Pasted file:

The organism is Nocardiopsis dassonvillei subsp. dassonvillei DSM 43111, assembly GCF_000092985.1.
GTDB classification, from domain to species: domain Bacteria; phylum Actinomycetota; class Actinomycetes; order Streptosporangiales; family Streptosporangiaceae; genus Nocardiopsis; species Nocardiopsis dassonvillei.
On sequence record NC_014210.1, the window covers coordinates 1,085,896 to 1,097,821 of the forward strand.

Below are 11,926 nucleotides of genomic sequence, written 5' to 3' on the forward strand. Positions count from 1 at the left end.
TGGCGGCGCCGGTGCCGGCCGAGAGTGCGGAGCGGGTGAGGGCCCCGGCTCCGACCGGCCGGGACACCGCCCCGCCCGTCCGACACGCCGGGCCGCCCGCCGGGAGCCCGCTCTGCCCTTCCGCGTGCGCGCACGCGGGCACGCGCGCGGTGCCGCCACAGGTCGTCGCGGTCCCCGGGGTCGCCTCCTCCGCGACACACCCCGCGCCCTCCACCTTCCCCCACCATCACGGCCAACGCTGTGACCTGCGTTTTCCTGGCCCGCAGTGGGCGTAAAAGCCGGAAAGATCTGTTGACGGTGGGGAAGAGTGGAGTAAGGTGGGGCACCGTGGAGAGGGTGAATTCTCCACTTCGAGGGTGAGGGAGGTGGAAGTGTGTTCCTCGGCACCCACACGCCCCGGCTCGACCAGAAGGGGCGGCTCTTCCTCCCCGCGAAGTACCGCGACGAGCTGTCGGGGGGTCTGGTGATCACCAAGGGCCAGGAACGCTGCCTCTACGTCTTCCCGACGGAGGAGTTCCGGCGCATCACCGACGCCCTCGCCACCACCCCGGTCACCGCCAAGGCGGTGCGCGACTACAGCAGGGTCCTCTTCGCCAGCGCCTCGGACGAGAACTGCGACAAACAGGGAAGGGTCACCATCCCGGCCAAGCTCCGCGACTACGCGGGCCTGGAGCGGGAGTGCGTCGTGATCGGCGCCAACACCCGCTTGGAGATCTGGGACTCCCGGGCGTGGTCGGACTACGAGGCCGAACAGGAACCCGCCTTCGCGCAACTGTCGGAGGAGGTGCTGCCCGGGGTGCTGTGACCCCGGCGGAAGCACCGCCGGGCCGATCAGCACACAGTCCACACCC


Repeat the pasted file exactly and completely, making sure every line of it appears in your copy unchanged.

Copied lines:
The organism is Nocardiopsis dassonvillei subsp. dassonvillei DSM 43111, assembly GCF_000092985.1.
GTDB classification, from domain to species: domain Bacteria; phylum Actinomycetota; class Actinomycetes; order Streptosporangiales; family Streptosporangiaceae; genus Nocardiopsis; species Nocardiopsis dassonvillei.
On sequence record NC_014210.1, the window covers coordinates 1,085,896 to 1,097,821 of the forward strand.

Below are 11,926 nucleotides of genomic sequence, written 5' to 3' on the forward strand. Positions count from 1 at the left end.
TGGCGGCGCCGGTGCCGGCCGAGAGTGCGGAGCGGGTGAGGGCCCCGGCTCCGACCGGCCGGGACACCGCCCCGCCCGTCCGACACGCCGGGCCGCCCGCCGGGAGCCCGCTCTGCCCTTCCGCGTGCGCGCACGCGGGCACGCGCGCGGTGCCGCCACAGGTCGTCGCGGTCCCCGGGGTCGCCTCCTCCGCGACACACCCCGCGCCCTCCACCTTCCCCCACCATCACGGCCAACGCTGTGACCTGCGTTTTCCTGGCCCGCAGTGGGCGTAAAAGCCGGAAAGATCTGTTGACGGTGGGGAAGAGTGGAGTAAGGTGGGGCACCGTGGAGAGGGTGAATTCTCCACTTCGAGGGTGAGGGAGGTGGAAGTGTGTTCCTCGGCACCCACACGCCCCGGCTCGACCAGAAGGGGCGGCTCTTCCTCCCCGCGAAGTACCGCGACGAGCTGTCGGGGGGTCTGGTGATCACCAAGGGCCAGGAACGCTGCCTCTACGTCTTCCCGACGGAGGAGTTCCGGCGCATCACCGACGCCCTCGCCACCACCCCGGTCACCGCCAAGGCGGTGCGCGACTACAGCAGGGTCCTCTTCGCCAGCGCCTCGGACGAGAACTGCGACAAACAGGGAAGGGTCACCATCCCGGCCAAGCTCCGCGACTACGCGGGCCTGGAGCGGGAGTGCGTCGTGATCGGCGCCAACACCCGCTTGGAGATCTGGGACTCCCGGGCGTGGTCGGACTACGAGGCCGAACAGGAACCCGCCTTCGCGCAACTGTCGGAGGAGGTGCTGCCCGGGGTGCTGTGACCCCGGCGGAAGCACCGCCGGGCCGATCAGCACACAGTCCACACCC